Resistance: Tori Amos memoir looks at politics, violence and lyrics
Singer engages with Muses and sketches her road to success against backdrop of US politics
Tori Amos: devoted fans will relish the book’s release. Photograph: Scott Dudelson/Getty
Tori Amos launched her career at the age of 13, performing at Mr Henry’s, a Washington DC gay bar for tips collected in a brandy snifter atop the piano. Her father, a Methodist minister, accompanied her to the gigs; at first, the customers mistook his clerical collar for fancy dress, Amos recalls in her new memoir, Resistance. Later in high school, she played smoke-filled piano bars near the White House that hosted the “liquid handshakes” of lobbyists. “Even though I was not aware of the details, I was a witness to something dark occurring.”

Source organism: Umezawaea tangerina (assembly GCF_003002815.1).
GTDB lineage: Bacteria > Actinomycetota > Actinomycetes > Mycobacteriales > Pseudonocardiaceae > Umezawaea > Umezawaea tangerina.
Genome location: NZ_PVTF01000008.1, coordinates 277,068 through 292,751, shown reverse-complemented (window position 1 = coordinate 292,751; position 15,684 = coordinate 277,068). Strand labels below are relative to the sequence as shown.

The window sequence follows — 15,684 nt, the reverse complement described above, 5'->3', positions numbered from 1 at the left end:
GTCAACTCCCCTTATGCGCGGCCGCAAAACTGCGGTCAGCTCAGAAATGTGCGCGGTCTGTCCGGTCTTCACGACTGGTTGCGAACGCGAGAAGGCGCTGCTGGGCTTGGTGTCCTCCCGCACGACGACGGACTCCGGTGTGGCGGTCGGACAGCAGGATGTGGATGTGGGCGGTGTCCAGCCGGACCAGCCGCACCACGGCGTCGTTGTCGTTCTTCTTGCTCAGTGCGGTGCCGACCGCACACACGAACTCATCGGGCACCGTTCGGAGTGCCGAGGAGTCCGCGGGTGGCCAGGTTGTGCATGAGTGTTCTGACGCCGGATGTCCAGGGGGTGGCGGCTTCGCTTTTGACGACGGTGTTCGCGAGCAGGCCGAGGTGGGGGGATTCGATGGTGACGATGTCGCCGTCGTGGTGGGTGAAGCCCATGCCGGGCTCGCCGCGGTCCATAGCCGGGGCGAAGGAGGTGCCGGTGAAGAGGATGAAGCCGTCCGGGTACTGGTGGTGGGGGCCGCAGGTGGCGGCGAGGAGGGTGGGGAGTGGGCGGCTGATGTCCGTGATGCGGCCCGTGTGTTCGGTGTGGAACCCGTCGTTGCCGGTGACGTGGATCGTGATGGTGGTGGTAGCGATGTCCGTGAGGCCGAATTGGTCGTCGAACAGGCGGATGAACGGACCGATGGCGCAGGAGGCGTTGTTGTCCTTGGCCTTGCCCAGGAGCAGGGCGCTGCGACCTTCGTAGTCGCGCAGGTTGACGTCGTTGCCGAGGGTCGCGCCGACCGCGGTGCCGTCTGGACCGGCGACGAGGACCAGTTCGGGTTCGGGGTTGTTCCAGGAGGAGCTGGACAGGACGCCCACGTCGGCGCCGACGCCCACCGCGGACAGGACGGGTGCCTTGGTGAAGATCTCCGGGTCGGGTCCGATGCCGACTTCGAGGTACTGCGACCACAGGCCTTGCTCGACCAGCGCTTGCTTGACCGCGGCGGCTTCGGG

Resistance eschews the standard formula of the genre (“rise, bling, fall” as the hip-hop artist Questlove put it). Instead, it is loosely organised around 18 of what Amos considers her most political songs, including Cornflake Girl, Jackie’s Strength and Silent All These Years. Each track prompts a memory about what inspired the lyrics or a discourse on an issue close to her heart.